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Don't Bet On It: National Game of Disinterest

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Since I have taken you around the S.E.C. and forecast the national games of interest, all that remains is for me to declare the national game of disinterest.

Each week, one college football game stands apart from all the rest, distinguishing itself as that lone contest so lifeless, so meaningless, so devoid of any redeeming characteristic that I cannot bring myself to pay attention to it, much less predict the winner of it. That complete waste of a gridiron clash is the national game of disinterest.

The choice for this week's national game of disinterest was obvious:

Miami (Florida) at Georgia Tech

Wait a minute . . . that can't be right, can it? The Hurricanes and the Yellow Jackets are good, aren't they? Surely this game has some impact on the A.C.C. title, doesn't it?

As a matter of fact, it can, they aren't, and it doesn't. Despite the high degree of name recognition enjoyed by the two teams, this game is a dud.

Face it: this game isn't just dull, it's Al-Gore-giving-a-speech-on-government-reform dull.

One coach is staring down the barrel of the surest firing in college football this season. The other coach defines mediocrity and briefly flirted with the sort of improvement that might have relieved some of the pressure he must feel to please the athletic director who succeeded, and is not beholden to, the athletic director who hired him.

Neither team has beaten anyone of consequence and both teams have survived scares from lower-tier opponents whose names are four-letter words in Division I-A college football. Troy went into the fourth quarter against Georgia Tech in a position to win the game and Duke made the Miami faithful exceedingly nervous last weekend. Both absorbed absolute beat-downs from the best teams each of them faced . . . Louisville and Clemson, respectively.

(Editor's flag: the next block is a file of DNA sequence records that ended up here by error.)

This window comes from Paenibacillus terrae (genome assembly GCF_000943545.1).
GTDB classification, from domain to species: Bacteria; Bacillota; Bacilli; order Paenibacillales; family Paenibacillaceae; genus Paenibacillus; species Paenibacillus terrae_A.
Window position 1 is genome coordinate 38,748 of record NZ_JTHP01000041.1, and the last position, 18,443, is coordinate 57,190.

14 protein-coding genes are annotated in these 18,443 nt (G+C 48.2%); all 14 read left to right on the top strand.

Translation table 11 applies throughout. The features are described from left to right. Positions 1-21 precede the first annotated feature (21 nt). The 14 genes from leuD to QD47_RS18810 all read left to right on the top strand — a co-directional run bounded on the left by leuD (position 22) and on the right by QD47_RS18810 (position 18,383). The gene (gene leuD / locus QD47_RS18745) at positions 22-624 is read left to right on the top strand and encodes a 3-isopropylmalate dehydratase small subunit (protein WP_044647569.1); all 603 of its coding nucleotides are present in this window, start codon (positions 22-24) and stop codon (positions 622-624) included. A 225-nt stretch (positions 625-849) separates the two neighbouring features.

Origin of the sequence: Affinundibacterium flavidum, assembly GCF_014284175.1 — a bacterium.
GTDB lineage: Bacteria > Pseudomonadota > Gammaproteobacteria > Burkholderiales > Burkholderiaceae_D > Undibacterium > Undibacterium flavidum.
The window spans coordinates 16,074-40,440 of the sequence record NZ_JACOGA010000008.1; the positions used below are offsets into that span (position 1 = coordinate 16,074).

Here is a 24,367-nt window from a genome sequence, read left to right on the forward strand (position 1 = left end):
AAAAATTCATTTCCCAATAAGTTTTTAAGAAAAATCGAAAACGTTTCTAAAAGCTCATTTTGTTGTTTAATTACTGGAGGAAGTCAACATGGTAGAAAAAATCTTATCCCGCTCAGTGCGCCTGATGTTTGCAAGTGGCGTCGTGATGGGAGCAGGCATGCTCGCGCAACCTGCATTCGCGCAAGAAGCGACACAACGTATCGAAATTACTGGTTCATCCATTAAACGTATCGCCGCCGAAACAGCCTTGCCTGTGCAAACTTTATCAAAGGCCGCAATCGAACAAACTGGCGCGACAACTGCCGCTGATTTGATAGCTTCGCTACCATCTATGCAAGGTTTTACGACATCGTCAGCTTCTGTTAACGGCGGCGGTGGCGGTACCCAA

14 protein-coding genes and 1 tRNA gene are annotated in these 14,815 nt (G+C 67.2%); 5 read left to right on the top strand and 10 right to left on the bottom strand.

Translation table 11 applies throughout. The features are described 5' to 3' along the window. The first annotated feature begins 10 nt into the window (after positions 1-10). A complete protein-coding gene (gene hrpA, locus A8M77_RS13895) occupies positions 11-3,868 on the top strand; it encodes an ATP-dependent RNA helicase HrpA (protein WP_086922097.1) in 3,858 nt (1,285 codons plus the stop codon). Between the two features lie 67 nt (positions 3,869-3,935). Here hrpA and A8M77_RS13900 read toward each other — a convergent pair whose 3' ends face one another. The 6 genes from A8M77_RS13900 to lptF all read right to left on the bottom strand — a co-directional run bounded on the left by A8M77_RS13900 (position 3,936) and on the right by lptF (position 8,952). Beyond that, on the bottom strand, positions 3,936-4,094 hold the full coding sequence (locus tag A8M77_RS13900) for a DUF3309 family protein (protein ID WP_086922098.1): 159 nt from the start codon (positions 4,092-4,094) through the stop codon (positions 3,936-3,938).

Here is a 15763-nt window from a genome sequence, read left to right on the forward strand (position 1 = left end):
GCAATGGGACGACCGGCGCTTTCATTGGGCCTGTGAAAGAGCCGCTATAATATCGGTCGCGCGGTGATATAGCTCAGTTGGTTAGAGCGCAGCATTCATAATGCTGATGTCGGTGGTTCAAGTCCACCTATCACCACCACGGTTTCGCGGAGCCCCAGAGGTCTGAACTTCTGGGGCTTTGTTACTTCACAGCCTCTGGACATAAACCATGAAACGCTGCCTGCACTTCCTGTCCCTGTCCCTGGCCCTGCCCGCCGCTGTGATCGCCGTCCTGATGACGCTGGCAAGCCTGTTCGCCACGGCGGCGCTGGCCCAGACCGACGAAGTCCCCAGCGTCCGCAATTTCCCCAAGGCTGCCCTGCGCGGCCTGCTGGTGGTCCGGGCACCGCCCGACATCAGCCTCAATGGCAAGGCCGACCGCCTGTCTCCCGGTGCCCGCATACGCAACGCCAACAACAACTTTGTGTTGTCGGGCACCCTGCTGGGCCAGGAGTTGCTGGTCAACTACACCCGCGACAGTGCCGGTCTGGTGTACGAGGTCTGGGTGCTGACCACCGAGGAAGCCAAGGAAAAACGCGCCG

This is a car wreck of a football game. (I use that analogy because both schools' campuses are located in urban settings in which interest in rubbernecking when passing highway collisions exceeds focus on the local college teams. I'm just doing what I can to help.)

At one time, Atlanta was the City Too Busy to Hate. Now it's the City Too Busy to Care Much One Way or the Other.

What we have here is a contest that is much, much less than the sum of its parts. This one wouldn't even be made intriguing if a fight broke out, since it's abundantly clear who would win a physical confrontation between thugs and nerds.

When a game is so inconsequential that it wouldn't warrant watching even to witness a bench-clearing brawl, that is the national game of disinterest. Avoid it now and thank me later.

Go 'Dawgs!